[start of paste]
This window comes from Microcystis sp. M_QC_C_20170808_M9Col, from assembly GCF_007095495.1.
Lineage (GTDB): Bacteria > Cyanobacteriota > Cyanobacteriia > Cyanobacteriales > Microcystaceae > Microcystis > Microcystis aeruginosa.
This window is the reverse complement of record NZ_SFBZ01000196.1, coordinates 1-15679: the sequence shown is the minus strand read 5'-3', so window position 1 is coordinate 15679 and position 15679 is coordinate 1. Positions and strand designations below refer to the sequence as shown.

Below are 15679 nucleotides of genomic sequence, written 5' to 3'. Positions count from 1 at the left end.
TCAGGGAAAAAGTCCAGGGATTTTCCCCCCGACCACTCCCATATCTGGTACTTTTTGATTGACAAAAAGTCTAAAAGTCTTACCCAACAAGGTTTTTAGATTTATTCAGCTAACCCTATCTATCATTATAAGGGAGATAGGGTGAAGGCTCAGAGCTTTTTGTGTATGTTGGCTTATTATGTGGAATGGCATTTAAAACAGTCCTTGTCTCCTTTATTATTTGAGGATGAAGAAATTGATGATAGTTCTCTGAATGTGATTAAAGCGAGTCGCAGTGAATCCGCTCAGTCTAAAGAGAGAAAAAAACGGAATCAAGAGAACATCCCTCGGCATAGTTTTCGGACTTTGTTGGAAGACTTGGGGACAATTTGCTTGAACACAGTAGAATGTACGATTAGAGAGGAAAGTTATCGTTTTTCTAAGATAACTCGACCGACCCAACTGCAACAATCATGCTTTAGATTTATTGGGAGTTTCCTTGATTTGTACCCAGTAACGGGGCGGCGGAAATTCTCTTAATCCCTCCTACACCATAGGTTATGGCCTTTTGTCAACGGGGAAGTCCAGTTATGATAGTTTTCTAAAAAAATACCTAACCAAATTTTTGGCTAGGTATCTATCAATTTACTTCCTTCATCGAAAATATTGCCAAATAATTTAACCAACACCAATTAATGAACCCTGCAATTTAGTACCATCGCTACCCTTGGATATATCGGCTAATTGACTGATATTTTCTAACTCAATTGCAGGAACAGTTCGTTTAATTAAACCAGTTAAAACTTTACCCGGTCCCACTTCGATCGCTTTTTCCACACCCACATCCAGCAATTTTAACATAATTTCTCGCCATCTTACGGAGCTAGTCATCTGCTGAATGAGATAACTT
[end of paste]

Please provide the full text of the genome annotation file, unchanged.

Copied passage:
This window comes from Microcystis sp. M_QC_C_20170808_M9Col, from assembly GCF_007095495.1.
Lineage (GTDB): Bacteria > Cyanobacteriota > Cyanobacteriia > Cyanobacteriales > Microcystaceae > Microcystis > Microcystis aeruginosa.
This window is the reverse complement of record NZ_SFBZ01000196.1, coordinates 1-15679: the sequence shown is the minus strand read 5'-3', so window position 1 is coordinate 15679 and position 15679 is coordinate 1. Positions and strand designations below refer to the sequence as shown.

Below are 15679 nucleotides of genomic sequence, written 5' to 3'. Positions count from 1 at the left end.
TCAGGGAAAAAGTCCAGGGATTTTCCCCCCGACCACTCCCATATCTGGTACTTTTTGATTGACAAAAAGTCTAAAAGTCTTACCCAACAAGGTTTTTAGATTTATTCAGCTAACCCTATCTATCATTATAAGGGAGATAGGGTGAAGGCTCAGAGCTTTTTGTGTATGTTGGCTTATTATGTGGAATGGCATTTAAAACAGTCCTTGTCTCCTTTATTATTTGAGGATGAAGAAATTGATGATAGTTCTCTGAATGTGATTAAAGCGAGTCGCAGTGAATCCGCTCAGTCTAAAGAGAGAAAAAAACGGAATCAAGAGAACATCCCTCGGCATAGTTTTCGGACTTTGTTGGAAGACTTGGGGACAATTTGCTTGAACACAGTAGAATGTACGATTAGAGAGGAAAGTTATCGTTTTTCTAAGATAACTCGACCGACCCAACTGCAACAATCATGCTTTAGATTTATTGGGAGTTTCCTTGATTTGTACCCAGTAACGGGGCGGCGGAAATTCTCTTAATCCCTCCTACACCATAGGTTATGGCCTTTTGTCAACGGGGAAGTCCAGTTATGATAGTTTTCTAAAAAAATACCTAACCAAATTTTTGGCTAGGTATCTATCAATTTACTTCCTTCATCGAAAATATTGCCAAATAATTTAACCAACACCAATTAATGAACCCTGCAATTTAGTACCATCGCTACCCTTGGATATATCGGCTAATTGACTGATATTTTCTAACTCAATTGCAGGAACAGTTCGTTTAATTAAACCAGTTAAAACTTTACCCGGTCCCACTTCGATCGCTTTTTCCACACCCACATCCAGCAATTTTAACATAATTTCTCGCCATCTTACGGAGCTAGTCATCTGCTGAATGAGATAACTT